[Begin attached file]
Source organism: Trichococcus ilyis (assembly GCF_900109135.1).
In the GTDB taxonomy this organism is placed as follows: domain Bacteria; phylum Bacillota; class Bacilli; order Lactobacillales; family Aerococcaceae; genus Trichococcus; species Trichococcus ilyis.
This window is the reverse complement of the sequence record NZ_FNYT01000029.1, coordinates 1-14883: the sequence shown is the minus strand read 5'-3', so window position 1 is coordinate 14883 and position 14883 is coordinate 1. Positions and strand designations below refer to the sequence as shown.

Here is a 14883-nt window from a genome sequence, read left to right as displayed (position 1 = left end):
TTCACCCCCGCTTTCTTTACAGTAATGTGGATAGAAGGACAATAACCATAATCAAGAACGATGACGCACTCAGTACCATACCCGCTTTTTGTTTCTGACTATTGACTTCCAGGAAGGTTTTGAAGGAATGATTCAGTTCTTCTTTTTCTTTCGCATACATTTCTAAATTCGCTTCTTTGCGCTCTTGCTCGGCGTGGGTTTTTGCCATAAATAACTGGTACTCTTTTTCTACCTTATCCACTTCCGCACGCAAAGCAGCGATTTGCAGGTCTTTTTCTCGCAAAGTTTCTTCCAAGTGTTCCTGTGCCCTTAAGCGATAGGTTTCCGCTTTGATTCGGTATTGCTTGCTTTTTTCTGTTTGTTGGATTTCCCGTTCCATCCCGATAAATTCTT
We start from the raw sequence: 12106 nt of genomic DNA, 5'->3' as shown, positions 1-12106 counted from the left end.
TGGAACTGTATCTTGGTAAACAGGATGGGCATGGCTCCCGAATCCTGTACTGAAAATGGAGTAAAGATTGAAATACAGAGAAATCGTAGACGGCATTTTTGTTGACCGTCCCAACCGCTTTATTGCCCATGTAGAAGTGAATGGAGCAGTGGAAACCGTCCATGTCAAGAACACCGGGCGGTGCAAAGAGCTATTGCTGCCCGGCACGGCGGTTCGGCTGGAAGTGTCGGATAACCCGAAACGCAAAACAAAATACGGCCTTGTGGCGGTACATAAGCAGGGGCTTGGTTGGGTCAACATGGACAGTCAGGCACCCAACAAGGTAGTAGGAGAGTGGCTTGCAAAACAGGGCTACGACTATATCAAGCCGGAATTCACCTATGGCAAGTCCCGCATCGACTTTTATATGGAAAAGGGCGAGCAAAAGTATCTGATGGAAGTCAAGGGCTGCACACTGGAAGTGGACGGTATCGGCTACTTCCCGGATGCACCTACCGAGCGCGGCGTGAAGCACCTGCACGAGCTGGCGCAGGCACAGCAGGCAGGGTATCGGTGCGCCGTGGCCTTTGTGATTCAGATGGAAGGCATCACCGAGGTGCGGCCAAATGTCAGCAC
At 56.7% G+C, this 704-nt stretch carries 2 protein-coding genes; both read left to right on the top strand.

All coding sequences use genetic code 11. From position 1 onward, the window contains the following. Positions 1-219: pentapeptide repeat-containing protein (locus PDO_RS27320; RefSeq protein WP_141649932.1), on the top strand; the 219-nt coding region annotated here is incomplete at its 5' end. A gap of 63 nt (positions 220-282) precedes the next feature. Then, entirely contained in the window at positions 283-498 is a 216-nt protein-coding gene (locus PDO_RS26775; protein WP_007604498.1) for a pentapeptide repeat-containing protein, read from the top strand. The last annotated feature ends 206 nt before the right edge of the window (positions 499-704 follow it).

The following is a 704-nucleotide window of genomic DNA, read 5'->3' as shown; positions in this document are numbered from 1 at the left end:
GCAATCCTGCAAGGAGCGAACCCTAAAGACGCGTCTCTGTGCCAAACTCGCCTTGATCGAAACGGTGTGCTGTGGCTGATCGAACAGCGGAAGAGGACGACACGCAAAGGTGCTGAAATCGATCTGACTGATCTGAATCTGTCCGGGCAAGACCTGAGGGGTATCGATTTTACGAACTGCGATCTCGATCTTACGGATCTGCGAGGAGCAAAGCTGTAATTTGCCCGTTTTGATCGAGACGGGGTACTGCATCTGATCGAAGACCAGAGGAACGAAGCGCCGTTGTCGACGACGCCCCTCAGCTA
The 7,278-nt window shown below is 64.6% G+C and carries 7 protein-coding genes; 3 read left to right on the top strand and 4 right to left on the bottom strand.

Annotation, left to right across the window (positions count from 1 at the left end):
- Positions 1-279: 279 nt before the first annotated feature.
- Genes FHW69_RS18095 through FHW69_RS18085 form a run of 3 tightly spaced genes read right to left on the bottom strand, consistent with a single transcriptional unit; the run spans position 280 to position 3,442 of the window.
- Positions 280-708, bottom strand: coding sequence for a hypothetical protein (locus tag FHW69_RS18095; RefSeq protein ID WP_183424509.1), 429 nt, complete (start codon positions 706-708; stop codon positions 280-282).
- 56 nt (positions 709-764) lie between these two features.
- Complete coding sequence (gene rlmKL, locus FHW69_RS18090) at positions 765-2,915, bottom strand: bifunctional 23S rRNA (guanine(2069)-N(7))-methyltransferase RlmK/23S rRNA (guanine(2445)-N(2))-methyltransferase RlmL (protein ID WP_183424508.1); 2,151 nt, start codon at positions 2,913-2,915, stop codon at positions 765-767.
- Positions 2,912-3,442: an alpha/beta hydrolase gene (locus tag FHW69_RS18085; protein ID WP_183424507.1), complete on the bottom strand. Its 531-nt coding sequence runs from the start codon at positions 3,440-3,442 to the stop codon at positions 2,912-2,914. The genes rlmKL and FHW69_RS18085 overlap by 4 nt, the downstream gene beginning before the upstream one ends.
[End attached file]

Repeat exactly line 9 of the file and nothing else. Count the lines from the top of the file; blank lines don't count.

All coding sequences use genetic code 11. From position 1 onward, the window contains the following. Positions 1-219: pentapeptide repeat-containing protein (locus PDO_RS27320; RefSeq protein WP_141649932.1), on the top strand; the 219-nt coding region annotated here is incomplete at its 5' end. A gap of 63 nt (positions 220-282) precedes the next feature. Then, entirely contained in the window at positions 283-498 is a 216-nt protein-coding gene (locus PDO_RS26775; protein WP_007604498.1) for a pentapeptide repeat-containing protein, read from the top strand. The last annotated feature ends 206 nt before the right edge of the window (positions 499-704 follow it).